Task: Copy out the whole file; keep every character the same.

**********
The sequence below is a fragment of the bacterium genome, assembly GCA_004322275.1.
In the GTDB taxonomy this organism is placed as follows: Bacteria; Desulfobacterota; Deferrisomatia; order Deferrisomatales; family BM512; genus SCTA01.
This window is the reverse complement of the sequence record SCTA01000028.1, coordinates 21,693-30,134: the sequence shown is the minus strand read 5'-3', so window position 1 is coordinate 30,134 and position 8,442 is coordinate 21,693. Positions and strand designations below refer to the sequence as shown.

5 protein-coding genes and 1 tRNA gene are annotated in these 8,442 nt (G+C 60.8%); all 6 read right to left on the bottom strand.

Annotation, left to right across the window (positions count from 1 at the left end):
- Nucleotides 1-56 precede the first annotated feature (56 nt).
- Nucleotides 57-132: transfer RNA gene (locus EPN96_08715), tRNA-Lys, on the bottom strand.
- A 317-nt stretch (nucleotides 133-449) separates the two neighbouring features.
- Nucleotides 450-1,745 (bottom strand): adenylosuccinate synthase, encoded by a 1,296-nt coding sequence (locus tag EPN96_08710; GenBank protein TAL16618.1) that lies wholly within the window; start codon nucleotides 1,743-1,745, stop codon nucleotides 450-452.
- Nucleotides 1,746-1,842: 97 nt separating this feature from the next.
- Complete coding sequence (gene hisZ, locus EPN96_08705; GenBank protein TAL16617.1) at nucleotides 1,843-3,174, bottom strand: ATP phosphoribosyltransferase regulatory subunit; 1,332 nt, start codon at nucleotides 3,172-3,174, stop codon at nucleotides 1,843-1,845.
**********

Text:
The sequence below is a fragment of the bacterium genome, assembly GCA_004322275.1.
In the GTDB taxonomy this organism is placed as follows: Bacteria; Desulfobacterota; Deferrisomatia; order Deferrisomatales; family BM512; genus SCTA01.
This window is the reverse complement of the sequence record SCTA01000028.1, coordinates 21,693-30,134: the sequence shown is the minus strand read 5'-3', so window position 1 is coordinate 30,134 and position 8,442 is coordinate 21,693. Positions and strand designations below refer to the sequence as shown.

5 protein-coding genes and 1 tRNA gene are annotated in these 8,442 nt (G+C 60.8%); all 6 read right to left on the bottom strand.

Annotation, left to right across the window (positions count from 1 at the left end):
- Nucleotides 1-56 precede the first annotated feature (56 nt).
- Nucleotides 57-132: transfer RNA gene (locus EPN96_08715), tRNA-Lys, on the bottom strand.
- A 317-nt stretch (nucleotides 133-449) separates the two neighbouring features.
- Nucleotides 450-1,745 (bottom strand): adenylosuccinate synthase, encoded by a 1,296-nt coding sequence (locus tag EPN96_08710; GenBank protein TAL16618.1) that lies wholly within the window; start codon nucleotides 1,743-1,745, stop codon nucleotides 450-452.
- Nucleotides 1,746-1,842: 97 nt separating this feature from the next.
- Complete coding sequence (gene hisZ, locus EPN96_08705; GenBank protein TAL16617.1) at nucleotides 1,843-3,174, bottom strand: ATP phosphoribosyltransferase regulatory subunit; 1,332 nt, start codon at nucleotides 3,172-3,174, stop codon at nucleotides 1,843-1,845.